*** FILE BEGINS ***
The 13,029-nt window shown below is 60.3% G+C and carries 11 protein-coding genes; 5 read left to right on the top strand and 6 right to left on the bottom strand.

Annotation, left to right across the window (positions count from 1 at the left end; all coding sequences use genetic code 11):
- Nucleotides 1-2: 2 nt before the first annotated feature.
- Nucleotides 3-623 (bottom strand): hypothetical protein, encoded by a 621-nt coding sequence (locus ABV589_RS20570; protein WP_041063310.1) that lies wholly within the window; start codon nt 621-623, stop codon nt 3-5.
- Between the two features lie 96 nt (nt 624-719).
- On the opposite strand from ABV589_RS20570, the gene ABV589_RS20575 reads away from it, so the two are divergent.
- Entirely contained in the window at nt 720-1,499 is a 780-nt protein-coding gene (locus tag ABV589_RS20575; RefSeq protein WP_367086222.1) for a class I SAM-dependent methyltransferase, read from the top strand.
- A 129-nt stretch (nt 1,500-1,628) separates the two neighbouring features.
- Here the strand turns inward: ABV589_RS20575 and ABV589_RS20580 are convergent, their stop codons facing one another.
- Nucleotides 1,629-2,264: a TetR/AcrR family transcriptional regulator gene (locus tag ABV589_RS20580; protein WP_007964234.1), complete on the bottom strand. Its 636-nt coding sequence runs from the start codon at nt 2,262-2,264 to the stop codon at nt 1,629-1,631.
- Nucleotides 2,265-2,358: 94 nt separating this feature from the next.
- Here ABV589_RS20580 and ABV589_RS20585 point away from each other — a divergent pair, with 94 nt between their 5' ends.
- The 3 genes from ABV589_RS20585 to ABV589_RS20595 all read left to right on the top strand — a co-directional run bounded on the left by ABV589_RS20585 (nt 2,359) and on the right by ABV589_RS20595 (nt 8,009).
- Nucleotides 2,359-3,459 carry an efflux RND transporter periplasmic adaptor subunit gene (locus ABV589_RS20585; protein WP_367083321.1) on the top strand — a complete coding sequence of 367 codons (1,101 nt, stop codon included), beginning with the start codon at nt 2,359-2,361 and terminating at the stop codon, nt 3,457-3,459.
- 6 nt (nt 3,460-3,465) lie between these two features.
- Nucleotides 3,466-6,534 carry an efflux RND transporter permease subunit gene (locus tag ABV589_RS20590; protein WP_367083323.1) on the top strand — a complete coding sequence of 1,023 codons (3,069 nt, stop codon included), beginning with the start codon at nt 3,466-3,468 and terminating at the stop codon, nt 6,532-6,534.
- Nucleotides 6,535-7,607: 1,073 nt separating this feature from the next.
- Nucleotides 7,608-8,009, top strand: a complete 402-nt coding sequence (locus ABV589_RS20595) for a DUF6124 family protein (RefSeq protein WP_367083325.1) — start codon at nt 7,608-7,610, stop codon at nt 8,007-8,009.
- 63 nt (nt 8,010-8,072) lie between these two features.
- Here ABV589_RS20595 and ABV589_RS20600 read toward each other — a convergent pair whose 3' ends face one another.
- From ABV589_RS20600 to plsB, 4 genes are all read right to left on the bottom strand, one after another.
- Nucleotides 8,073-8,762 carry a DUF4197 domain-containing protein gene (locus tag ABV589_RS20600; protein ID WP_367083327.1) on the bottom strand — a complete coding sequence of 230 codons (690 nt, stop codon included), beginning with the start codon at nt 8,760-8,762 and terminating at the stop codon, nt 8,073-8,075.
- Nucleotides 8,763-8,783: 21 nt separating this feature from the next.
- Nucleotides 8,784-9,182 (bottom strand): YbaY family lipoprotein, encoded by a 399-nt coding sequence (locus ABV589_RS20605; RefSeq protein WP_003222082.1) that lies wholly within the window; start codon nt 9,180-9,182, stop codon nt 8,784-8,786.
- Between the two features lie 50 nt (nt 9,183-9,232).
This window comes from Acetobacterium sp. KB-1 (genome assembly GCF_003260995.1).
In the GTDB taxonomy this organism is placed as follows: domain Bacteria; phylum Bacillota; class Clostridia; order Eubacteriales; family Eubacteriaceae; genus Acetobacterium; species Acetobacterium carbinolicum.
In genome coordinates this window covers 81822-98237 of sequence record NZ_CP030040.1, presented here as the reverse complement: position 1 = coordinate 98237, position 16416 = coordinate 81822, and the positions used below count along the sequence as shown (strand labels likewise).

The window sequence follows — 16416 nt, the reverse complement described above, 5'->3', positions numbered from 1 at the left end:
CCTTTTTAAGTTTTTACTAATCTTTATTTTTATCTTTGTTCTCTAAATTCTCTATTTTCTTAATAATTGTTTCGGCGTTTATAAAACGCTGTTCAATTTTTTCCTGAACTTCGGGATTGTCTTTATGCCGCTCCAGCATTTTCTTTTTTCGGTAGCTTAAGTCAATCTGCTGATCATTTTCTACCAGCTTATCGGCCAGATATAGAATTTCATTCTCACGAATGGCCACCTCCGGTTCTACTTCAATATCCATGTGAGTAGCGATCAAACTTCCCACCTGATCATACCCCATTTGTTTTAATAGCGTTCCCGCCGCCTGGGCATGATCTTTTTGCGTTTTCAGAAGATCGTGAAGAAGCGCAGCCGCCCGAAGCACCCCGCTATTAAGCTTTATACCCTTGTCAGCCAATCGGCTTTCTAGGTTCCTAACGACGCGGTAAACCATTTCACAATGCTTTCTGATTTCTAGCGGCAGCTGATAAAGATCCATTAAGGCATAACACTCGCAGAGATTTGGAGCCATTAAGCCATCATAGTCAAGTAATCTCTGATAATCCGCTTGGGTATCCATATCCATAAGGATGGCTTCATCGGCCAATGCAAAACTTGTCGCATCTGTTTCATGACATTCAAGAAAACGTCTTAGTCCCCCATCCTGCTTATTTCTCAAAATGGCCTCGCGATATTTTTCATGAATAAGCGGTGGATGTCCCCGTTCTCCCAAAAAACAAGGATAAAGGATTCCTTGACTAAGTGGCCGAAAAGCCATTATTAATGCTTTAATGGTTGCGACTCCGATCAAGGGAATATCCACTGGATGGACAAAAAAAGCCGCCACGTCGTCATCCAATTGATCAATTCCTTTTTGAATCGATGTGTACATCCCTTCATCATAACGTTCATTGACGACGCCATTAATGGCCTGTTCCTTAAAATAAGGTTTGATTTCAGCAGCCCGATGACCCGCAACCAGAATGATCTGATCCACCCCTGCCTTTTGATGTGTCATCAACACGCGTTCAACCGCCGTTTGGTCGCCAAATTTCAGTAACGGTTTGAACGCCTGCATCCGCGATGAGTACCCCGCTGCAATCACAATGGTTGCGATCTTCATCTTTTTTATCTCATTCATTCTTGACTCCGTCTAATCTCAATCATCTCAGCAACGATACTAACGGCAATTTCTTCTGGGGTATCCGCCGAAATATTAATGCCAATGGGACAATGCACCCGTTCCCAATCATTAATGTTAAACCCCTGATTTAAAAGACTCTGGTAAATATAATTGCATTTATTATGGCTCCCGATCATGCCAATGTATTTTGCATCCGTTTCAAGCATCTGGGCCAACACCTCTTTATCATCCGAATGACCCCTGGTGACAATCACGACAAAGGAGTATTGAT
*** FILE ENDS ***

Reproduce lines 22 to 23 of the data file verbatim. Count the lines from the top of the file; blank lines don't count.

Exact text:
- Nucleotides 8,073-8,762 carry a DUF4197 domain-containing protein gene (locus tag ABV589_RS20600; protein ID WP_367083327.1) on the bottom strand — a complete coding sequence of 230 codons (690 nt, stop codon included), beginning with the start codon at nt 8,760-8,762 and terminating at the stop codon, nt 8,073-8,075.
- Nucleotides 8,763-8,783: 21 nt separating this feature from the next.